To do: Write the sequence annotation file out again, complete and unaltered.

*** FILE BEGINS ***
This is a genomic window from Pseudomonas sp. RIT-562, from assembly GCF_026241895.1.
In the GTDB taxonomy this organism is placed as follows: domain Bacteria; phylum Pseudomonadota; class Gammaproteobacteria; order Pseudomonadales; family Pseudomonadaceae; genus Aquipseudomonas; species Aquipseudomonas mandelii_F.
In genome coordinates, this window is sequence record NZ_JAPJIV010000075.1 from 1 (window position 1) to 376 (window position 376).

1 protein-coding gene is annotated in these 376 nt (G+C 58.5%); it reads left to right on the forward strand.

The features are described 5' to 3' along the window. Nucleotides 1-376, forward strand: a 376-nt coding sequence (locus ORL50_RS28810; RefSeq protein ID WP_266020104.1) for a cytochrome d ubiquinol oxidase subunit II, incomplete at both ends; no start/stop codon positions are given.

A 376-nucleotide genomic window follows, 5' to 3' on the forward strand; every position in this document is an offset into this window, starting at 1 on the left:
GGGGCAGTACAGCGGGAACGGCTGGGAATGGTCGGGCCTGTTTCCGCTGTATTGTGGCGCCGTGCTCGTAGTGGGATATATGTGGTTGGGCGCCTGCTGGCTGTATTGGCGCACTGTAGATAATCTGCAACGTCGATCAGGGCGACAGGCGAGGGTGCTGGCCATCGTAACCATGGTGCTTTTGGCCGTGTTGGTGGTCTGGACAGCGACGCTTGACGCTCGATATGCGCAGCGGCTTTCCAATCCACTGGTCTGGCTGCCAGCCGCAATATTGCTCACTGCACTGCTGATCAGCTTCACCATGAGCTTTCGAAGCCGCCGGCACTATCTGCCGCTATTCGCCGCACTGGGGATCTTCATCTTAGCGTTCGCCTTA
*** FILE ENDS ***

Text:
This is a genomic window from Pseudomonas sp. RIT-562, from assembly GCF_026241895.1.
In the GTDB taxonomy this organism is placed as follows: domain Bacteria; phylum Pseudomonadota; class Gammaproteobacteria; order Pseudomonadales; family Pseudomonadaceae; genus Aquipseudomonas; species Aquipseudomonas mandelii_F.
In genome coordinates, this window is sequence record NZ_JAPJIV010000075.1 from 1 (window position 1) to 376 (window position 376).

1 protein-coding gene is annotated in these 376 nt (G+C 58.5%); it reads left to right on the forward strand.

The features are described 5' to 3' along the window. Nucleotides 1-376, forward strand: a 376-nt coding sequence (locus ORL50_RS28810; RefSeq protein ID WP_266020104.1) for a cytochrome d ubiquinol oxidase subunit II, incomplete at both ends; no start/stop codon positions are given.

A 376-nucleotide genomic window follows, 5' to 3' on the forward strand; every position in this document is an offset into this window, starting at 1 on the left:
GGGGCAGTACAGCGGGAACGGCTGGGAATGGTCGGGCCTGTTTCCGCTGTATTGTGGCGCCGTGCTCGTAGTGGGATATATGTGGTTGGGCGCCTGCTGGCTGTATTGGCGCACTGTAGATAATCTGCAACGTCGATCAGGGCGACAGGCGAGGGTGCTGGCCATCGTAACCATGGTGCTTTTGGCCGTGTTGGTGGTCTGGACAGCGACGCTTGACGCTCGATATGCGCAGCGGCTTTCCAATCCACTGGTCTGGCTGCCAGCCGCAATATTGCTCACTGCACTGCTGATCAGCTTCACCATGAGCTTTCGAAGCCGCCGGCACTATCTGCCGCTATTCGCCGCACTGGGGATCTTCATCTTAGCGTTCGCCTTA